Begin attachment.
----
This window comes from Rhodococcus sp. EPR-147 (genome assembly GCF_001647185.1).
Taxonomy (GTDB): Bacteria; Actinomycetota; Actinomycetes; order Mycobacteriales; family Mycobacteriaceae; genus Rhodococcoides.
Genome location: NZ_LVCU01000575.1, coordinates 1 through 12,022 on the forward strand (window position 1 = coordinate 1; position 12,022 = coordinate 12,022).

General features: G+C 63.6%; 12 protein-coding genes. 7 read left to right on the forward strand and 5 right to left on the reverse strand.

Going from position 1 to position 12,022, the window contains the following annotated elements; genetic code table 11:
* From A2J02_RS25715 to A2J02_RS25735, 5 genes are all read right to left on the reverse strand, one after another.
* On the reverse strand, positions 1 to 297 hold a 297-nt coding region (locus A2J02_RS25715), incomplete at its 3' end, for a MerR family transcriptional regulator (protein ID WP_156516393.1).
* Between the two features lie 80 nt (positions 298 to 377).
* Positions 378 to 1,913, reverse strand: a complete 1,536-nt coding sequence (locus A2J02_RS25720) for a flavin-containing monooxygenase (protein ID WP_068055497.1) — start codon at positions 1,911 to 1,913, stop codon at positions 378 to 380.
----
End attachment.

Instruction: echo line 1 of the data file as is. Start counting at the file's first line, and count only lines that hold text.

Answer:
This window comes from Rhodococcus sp. EPR-147 (genome assembly GCF_001647185.1).